Monthly Archives: July 2016

Auckland War Memorial Museum

Before we headed out of Auckland, we made sure to visit the War Memorial Museum in the Auckland Domain as we were told it was worth a tour. And that is correct. It was mostly about Maori and Polynesian culture, and then a war memorial for WWI, WWII, and other conflicts that NZ was involved in. We probably spent an equal time in both parts, but all the pictures are from the Maori/Polynesian wing as, quite frankly, there are World War museums everywhere.

I’d say that it is worth it to check it out if you are in Auckland on a rainy day.

I can tell a gardening tool when I see one. Even if it is a thousand years old and made of stone.

I can tell a gardening tool when I see one. Even if it is a thousand years old and made of stone.

There were some interesting romantic portraits of Maori Chiefs. I chose to share the Waka builder for obvious reasons.

There were some interesting romantic portraits of Maori Chiefs. I chose to share the Waka builder for obvious reasons.

And a cute little crab claw rigged catamaran (technically a Waka - ama). Looks like it would be fun to sail even today.

And a cute little crab claw rigged catamaran. Looks like it would be fun to sail even today.

They had a whole house inside the museum. You had to take your shoes off first. My mother would get along well with the Maori by that standard.

They had a whole house inside the museum. You had to take your shoes off first. My mother would get along well with the Maori by that standard.

And lots of well done, and in some cases extremely old tapestry and fibre work. This was made with shell as beads and was my favorite of the works.

And lots of well done, and in some cases extremely old tapestry and fibre work. This was made with shells as beads and was my favorite of the works.

Travel Delay!

Sorry for the lack of updates for the past month, but Jasmine and I have moved out of NZ and are currently back in San Francisco. On the way out the door, we visited most of New Zealand and also Sydney in Australia and we have many exciting pictures to show and some interesting stories to tell. So begging some forgiveness, but this is going to be a travel blog for the next week or two while we get back on track with life, then back to the regularly scheduled program.

A bit of a teaser:

Some Panoramic Southern Alps in NZ

Some panoramic Southern Alps in NZ.

The most Sydney picture ever. The Opera House and Harbor Bridge taken from a ferry out to Manly.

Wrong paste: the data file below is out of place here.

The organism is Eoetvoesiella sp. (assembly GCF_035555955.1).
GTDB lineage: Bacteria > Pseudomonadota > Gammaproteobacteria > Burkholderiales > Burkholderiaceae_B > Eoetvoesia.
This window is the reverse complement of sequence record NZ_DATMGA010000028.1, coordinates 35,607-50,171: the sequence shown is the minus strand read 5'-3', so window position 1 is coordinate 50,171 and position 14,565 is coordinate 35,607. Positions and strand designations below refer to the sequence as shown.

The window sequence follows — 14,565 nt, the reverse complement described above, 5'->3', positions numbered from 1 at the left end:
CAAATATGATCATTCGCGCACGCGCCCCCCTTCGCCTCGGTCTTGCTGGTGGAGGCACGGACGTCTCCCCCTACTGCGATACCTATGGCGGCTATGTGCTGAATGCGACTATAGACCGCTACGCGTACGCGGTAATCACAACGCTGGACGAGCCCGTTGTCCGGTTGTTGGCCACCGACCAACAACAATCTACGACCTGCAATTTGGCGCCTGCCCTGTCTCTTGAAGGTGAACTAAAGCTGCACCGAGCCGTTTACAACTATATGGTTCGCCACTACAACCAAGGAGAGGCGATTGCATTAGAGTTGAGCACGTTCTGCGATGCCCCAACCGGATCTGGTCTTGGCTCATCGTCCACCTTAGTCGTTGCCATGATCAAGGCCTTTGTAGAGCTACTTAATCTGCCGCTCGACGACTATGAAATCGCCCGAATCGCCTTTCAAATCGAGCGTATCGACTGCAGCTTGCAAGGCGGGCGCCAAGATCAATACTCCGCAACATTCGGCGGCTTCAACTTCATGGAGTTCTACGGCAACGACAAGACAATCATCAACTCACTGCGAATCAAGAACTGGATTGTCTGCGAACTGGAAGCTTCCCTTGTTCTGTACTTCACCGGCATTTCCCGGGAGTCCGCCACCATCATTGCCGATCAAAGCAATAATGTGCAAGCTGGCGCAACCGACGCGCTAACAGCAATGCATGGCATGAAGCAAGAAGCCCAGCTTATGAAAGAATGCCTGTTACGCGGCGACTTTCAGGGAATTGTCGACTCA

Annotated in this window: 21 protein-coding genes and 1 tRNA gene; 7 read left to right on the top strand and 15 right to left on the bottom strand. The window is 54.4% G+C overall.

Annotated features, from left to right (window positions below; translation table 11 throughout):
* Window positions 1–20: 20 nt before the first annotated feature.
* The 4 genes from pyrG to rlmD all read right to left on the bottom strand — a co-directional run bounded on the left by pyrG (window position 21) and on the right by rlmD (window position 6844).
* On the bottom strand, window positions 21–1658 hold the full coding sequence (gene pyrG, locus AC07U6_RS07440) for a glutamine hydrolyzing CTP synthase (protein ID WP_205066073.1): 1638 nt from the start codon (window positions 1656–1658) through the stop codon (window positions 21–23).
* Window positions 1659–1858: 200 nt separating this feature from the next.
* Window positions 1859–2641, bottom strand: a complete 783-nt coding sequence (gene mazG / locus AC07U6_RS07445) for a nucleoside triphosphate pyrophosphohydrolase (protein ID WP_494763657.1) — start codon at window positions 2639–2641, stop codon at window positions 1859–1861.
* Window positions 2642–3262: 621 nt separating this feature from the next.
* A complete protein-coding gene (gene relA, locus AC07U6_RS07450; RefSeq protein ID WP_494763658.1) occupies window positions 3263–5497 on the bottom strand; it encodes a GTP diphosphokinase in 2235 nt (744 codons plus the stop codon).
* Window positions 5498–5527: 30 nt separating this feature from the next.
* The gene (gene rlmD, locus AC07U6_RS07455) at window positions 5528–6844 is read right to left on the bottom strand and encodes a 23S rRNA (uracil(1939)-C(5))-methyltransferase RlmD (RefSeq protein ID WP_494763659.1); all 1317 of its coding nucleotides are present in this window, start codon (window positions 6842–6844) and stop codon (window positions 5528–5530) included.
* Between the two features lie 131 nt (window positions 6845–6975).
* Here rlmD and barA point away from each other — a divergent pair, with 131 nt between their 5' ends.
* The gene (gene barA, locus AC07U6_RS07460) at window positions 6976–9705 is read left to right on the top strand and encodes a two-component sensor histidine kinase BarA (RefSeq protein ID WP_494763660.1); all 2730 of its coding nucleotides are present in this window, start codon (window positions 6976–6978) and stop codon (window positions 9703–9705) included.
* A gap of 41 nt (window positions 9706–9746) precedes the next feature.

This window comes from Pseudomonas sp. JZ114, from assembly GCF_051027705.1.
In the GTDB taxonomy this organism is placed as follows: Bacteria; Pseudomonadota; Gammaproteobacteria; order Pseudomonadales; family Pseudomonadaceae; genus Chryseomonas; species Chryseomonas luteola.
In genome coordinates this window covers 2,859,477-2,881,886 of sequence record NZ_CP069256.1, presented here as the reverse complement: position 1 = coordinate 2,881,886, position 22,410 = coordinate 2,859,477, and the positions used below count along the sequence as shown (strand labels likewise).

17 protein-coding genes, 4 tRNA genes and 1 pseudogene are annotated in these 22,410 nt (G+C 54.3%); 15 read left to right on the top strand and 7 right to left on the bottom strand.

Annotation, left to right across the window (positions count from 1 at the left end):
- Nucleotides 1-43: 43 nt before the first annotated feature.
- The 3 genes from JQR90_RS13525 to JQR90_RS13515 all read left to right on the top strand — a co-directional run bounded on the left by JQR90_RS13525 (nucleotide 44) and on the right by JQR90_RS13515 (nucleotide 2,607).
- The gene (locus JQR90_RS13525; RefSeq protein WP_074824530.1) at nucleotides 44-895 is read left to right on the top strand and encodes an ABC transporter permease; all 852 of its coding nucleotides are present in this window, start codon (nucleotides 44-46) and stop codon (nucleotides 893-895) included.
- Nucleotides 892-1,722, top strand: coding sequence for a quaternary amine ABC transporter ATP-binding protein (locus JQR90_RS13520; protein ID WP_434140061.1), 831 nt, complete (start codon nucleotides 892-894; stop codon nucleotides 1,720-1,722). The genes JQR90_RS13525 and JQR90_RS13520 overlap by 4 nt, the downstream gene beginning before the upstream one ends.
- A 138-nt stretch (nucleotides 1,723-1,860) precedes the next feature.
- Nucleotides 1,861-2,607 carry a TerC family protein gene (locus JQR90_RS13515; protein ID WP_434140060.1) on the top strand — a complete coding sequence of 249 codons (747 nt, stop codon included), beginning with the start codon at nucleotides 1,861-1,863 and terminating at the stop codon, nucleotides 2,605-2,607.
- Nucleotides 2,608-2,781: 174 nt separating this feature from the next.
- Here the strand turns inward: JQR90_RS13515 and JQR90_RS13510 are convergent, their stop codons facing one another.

The most Sydney picture ever. The Opera House and Harbor Bridge taken from a ferry out to Manly.

And our ever present SF friend, Mr. Fogbank and his pet the alien robot tripod.

And our ever present SF friend, Mr. Fogbank and his pet the alien robot tripod.

Castle Rock Wall (Guest Post)

Jasmine and I are getting ready to move out of NZ and we haven’t been on top of blogging as usual. But we had a guest blogger pop up, so here you go.

By way of introduction, I am Kent Droppers, Lloyd’s Dad.  I recently sent Lloyd a text of some work I did on our house in NC that I said was not up to “Neither Rockets nor Robots” quality but I was pretty proud of.  He thought it would meet the requirements.  I know that Lloyd and Jasmine have a good deal on their collective plates at this point so I thought I would make a guest appearance.  So at least as a guest, it is Neither Rockets, Nor Robots, Nor Business Owners.

The tools.

The tools.

First off is tools.  DO NOT TRY TO THIS WITHOUT SCREENING as a base.  Screening is finely crushed stone.  It compacts fast and hard, but can be reworked quickly.  For the projects below, I used 2 square yards.  You simply dig out the line that you want to build into, two inches deeper than the base of the castle rock and lay in the screening.  There is no way to get something set hard and level without the screening. I have tried sand; I am not that good.

You will also need a good tamper (The one in the picture was my Dad’s so a bit of nostalgia for me.). Good gloves since the castle rock is simply poured concrete that is colored with added grit so it is tough on your hands.  A good short level and a long 2”x2” board for getting left to right level over long stretches.

The first project I did was the bed at the front of our house.  When we built the house, we designed it so that the water would flow from the front of the lot to the house and to the right as you face the house, leaving everything below grade dry.  It works great, but there was a bed at the front and there was a gully being created where it tapered down to the grass.  So a wall was in order.  I ended up filling in with some other rock behind the wall because the volume of water made it necessary to raise the level of the bed to the level of the grass.  Works great.  This was 100’ of wall and pretty easy to build; no need for right to left level (just follow the contour), just front to back on each stone.

The front of the house.

The front of the house.

The next project was the garden.  Lloyd’s grandfather got a little out of control in building a vegetable garden.  It needed to be hemmed in.  Despite the fact that this was only 60’ total, it was the harder project.  It needed to be level right to left, but I also had to make sure that the lakeside level tier was level with the side by the house.  I finished this two weeks ago and the tomatoes have taken over since that point.

Tomato wall!

Tomato wall!

If you are building a wall, getting the first level is crucial and takes time.  Front to back is harder than you think over 100’.  Once you have a good sold base, additional levels are backbreaking but a snap.  One other needed tool for a 60 year old is aspirin.

If I get another guest spot, I want to try my hand at some roasted tomato soup that Tyler, Lloyd’s brother, made for us.  We certainly have enough tomatoes.